In a speech during the New York City premiere for the third and final season of Pose, Janet Mock, one of society’s most visible transgender women, called out Hollywood for creating a show on the backs of Black and brown transgender women without paying them equitably. “F— Hollywood,” she said. “This makes you uncomfortable? It should.” She said she’s only making $40,000 an episode as an executive producer — though most executive producers earn upward of $80,000 — and brown and Black transgender writers were brought in to turn the show around. Worse of all, Mock felt pressure to hide her dissatisfaction because she’s so visible. “I was happy because I had to be happy. Because if I wasn’t happy, the girls wouldn’t know that happiness is possible. I’m hurting y’all. I see injustice and it hurts me inside.”

For Black transgender women and Black nonbinary people, this level of visibility can be soul-crushing because it’s used to deny their experiences and dehumanize them, even in their death. “Every year for the past several years we have seen Black transgender women and Black nonbinary folks killed just because their existence troubles antiquated notions of race and gender,” Story said. “So, while visibility is necessary for many minoritized groups, it is also extremely dangerous.”

For all Black women, there’s a sense that being hypervisible comes with a responsibility to themselves, to their community and to the sustaining of their ongoing cultural relevance.

After Black female organizers in Georgia helped deliver the White House and the Senate to the Democratic Party, President-elect Biden said from the stage during his victory speech that he recognized the sustained efforts of Black people, particularly Black women, in securing the presidency and the Senate for Democrats. “The African American community stood up again for me,” he said. “They always have my back, and I’ll have yours.”

Vice President-elect Harris, in a speech on the same night, applauded Black women for their efforts, saying Black women are often overlooked, but so often show they’re the “backbone of our democracy.”

There’s nothing new about this. “Black women have always served as the poster children for any and all progressive movements and yet, many of these movements and initiatives want Black women to remain in this space of using our image to push certain empowerment and diversity agendas. But when it comes to actual structural, institutional or community change, this freer world that they envision do not include Black women,” Story said. Black women’s faces are everywhere, Story said, but “there are no Black women at the table spearheading the change our embodiment represents to so many folks.”

It’s a familiar pattern for the Democratic Party, as Jordan Taliha McDonald notes in a 2017 piece for Bitch Media (the publication where I serve as editor-in-chief). Some liberals have adopted slogans such as “Black women will save us” and “You should have listened to Black women,” but there are no Black women in the U.S. Senate. That’s the reason, as McDonald writes, “Statements like ‘Black women will save us’ leave a bitter aftertaste because these expressions forget Black women’s social vulnerability.” Projecting a savior narrative onto Black women actually dehumanizes them, allowing them to lay the groundwork for progress without ever rewarding them for their work or actually changing the way in which they do their political business.

In this way, Black women’s collective responsibility to themselves and to each other, forces Black women to imagine new, radical futures for their communities where Black women are not beholden to the table someone else has built. Black women can build their own tables where they center Blackness, and as Vilissa Thompson, an activist and writer, notes, consider more than just mere representation, especially when they’re portraying Black trauma and pain, as is the case with Pose. “When you create media or bodies of work, there’s going to be a mixed audience tuning in,” she said. “There’s a mindfulness we must remember as we consider who the audience is, especially if you’re saying it’s Black people. It has to be responsibly done.” It’s not just the depiction itself. Thompson says it’s also questioning how Black women use their positions to open doors and being intentional about the rooms they choose to be in.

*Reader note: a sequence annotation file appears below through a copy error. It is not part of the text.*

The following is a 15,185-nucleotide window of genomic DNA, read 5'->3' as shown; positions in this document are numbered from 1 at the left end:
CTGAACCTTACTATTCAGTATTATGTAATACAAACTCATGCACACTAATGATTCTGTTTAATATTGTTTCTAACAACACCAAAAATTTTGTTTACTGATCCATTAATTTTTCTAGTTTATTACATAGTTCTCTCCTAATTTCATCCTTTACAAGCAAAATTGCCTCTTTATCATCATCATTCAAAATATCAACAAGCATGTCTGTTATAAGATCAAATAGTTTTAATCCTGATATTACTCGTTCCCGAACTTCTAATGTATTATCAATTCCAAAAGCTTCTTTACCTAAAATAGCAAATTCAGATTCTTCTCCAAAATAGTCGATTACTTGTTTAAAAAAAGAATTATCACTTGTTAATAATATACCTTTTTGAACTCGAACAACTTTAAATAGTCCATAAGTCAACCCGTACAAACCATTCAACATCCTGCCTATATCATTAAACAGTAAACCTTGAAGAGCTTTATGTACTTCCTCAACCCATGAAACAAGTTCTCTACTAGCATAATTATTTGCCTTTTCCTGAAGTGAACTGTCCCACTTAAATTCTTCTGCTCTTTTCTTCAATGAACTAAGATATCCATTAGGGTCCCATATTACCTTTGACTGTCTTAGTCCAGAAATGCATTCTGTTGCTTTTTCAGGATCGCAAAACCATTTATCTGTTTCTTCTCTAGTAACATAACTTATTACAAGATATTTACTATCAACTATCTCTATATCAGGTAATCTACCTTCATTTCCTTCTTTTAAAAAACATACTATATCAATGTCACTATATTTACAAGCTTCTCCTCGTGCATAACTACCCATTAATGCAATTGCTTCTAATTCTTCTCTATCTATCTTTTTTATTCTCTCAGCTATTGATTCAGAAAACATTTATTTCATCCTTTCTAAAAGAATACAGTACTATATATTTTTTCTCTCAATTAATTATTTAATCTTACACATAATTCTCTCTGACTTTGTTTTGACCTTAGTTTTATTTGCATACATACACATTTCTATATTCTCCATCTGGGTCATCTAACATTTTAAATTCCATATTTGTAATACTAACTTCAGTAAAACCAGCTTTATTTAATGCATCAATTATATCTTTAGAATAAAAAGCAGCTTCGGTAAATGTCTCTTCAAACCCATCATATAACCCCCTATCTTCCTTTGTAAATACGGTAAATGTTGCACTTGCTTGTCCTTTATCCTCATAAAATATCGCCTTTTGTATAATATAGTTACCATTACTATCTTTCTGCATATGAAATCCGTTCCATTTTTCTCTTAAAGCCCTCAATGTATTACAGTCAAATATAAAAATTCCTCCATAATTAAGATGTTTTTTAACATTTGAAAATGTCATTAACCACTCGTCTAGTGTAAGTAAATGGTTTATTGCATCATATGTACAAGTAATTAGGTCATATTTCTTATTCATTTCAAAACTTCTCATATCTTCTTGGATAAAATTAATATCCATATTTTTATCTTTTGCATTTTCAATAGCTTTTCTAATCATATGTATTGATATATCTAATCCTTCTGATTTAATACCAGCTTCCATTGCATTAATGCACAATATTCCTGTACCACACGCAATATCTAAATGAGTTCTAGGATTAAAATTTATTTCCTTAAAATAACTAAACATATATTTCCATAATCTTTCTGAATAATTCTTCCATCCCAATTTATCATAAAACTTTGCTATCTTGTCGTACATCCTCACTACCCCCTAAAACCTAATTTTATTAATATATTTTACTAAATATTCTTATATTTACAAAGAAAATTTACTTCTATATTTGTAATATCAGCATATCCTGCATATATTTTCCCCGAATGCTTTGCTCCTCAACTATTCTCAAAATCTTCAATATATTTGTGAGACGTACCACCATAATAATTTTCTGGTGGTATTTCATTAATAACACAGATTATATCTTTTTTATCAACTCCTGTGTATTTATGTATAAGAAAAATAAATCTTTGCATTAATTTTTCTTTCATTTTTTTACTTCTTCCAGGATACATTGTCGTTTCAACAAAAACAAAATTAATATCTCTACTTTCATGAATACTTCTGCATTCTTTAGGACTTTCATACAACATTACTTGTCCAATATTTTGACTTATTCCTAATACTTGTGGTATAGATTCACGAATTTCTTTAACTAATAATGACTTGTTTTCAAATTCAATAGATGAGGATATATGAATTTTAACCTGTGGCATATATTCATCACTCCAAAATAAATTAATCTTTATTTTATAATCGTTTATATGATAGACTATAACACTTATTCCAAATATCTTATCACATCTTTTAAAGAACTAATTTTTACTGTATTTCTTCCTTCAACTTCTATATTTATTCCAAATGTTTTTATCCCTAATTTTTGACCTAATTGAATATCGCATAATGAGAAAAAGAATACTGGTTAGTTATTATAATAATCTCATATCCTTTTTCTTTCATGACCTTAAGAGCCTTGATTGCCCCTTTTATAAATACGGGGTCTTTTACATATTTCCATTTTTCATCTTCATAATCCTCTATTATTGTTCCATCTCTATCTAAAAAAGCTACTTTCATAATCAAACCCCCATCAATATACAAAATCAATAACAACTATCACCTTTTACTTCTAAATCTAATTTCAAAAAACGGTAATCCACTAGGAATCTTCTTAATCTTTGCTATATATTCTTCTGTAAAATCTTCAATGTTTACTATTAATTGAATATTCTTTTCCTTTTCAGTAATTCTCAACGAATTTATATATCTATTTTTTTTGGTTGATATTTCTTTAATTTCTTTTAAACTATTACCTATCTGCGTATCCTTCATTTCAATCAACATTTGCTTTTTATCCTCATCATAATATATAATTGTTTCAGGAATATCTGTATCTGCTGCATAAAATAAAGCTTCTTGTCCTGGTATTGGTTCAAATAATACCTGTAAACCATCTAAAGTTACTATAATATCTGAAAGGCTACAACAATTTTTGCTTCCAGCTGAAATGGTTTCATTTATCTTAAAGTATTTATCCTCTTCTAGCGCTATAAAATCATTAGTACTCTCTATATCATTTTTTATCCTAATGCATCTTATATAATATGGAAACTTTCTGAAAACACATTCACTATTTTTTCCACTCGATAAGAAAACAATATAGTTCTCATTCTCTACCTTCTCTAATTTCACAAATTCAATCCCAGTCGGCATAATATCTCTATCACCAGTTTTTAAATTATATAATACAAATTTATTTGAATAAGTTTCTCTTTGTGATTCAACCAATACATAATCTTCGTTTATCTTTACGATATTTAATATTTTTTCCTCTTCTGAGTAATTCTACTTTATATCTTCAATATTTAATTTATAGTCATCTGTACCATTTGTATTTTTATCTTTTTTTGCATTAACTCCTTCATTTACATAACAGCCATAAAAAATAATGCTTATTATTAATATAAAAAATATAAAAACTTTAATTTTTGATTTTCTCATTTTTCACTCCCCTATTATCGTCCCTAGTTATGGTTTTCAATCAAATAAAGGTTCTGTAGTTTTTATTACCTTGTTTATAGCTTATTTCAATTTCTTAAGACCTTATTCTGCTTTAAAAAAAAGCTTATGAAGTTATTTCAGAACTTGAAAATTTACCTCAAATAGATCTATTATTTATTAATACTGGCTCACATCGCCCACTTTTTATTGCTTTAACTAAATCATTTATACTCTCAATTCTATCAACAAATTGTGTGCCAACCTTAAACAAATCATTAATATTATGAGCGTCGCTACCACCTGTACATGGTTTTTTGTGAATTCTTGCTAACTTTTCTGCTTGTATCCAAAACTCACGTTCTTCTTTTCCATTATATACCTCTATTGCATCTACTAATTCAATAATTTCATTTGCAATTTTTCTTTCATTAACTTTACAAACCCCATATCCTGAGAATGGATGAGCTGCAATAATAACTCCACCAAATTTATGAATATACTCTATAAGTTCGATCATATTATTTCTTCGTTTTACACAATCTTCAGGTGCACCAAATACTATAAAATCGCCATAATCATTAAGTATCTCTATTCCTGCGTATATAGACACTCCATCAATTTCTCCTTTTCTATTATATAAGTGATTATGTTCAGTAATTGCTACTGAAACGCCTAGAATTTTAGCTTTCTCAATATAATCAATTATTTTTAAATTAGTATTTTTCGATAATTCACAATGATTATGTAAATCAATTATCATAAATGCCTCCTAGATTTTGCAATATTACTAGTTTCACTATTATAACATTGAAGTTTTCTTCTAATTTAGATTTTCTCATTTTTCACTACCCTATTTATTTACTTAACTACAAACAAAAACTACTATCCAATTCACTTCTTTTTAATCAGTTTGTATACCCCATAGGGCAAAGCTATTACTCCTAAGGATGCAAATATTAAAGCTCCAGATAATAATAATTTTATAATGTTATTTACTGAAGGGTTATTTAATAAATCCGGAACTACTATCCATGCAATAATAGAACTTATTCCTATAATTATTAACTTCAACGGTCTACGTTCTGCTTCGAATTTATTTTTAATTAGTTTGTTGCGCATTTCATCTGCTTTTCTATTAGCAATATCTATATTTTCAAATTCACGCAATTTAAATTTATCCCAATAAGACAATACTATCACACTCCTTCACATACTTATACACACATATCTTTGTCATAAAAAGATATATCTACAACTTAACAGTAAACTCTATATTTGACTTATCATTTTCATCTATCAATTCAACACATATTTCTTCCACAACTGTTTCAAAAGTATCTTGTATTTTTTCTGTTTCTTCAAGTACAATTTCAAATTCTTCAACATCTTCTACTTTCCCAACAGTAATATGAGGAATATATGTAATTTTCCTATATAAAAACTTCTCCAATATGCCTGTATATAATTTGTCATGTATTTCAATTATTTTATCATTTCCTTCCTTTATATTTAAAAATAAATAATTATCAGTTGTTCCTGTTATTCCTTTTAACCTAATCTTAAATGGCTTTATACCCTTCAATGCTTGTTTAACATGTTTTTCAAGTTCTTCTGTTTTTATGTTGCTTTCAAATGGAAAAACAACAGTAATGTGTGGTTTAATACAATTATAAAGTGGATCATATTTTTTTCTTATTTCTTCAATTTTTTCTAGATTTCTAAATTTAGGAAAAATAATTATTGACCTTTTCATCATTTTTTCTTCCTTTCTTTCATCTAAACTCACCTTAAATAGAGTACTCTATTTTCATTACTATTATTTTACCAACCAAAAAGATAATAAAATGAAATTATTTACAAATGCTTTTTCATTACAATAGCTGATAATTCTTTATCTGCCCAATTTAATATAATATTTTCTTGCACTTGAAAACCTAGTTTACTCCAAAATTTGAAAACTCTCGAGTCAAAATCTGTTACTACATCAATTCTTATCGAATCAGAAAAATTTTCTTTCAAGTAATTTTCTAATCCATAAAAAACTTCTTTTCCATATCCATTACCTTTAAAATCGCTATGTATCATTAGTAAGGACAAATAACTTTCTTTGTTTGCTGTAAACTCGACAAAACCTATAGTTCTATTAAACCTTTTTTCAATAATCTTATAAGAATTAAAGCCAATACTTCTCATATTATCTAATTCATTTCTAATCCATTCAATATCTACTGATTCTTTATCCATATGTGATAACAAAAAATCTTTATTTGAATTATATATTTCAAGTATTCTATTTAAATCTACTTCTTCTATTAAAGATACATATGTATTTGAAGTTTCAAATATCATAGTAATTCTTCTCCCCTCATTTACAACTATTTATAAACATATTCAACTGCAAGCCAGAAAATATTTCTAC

It’s undeniable that Black women’s visibility has exploded over the last five years, and it’s undeniable that they’re here to stay. They’re not just the talent anymore. They’re the architects.

“There’s this groundswell and mechanisms and technologies through which we can create visibility that we can demand to be seen and to be legible,” Lindsey said. “So I don’t think we’re turning back from that.”

However, as Black women accrue more visibility, we must continue to prioritize connection and community, holding on closely to each other in the face of unmediated vitriol. They must heed Mock’s warning, ensuring they’re not just on screen for the sake of being there. They must pave the way for those coming behind them. Whether that’s following director Ava DuVernay’s model of hiring all women directors for each season of Queen Sugar or fighting behind the scenes to ensure transgender representation is treated as more than a notion, they must continue embodying, in Lindsey’s words, “a spirit of generosity.”

Sometimes, that takes the form of calling to check in, while other times it’s making sure they take a moment to rest, to breathe, to drink water and to set boundaries.

“Boundary-setting in our workplaces, personal relationships and families is paramount to not only maintaining our sanity and personal comfort, but it is also important because we live in a world that dictates Black women to think of everybody else before themselves,” Story said.

And sometimes, it’s simply greeting each other with the love the world so often doesn’t afford them. “Being compassionate, being loving, being kind, being gentle and giving each other the softness we’re not able to receive from others are the things that matter,” Thompson said. “We are all we truly got.”

Evette Dionne is a journalist, pop culture critic, and magazine editor. She’s the National Book Award-nominated and Coretta Scott King Honor author of Lifting as We Climb: Black Women’s Battle for the Ballot Box, and she currently serves as the editor-in-chief of Bitch Media. Evette writes extensively about pop culture through the lenses of race, gender, and size for a number of print and digital publications, including NBC News, Cosmopolitan, Glamour, Time, the New York Times, the Guardian, SELF, and Harper’s Bazaar. You can find her across the web at @freeblackgirl.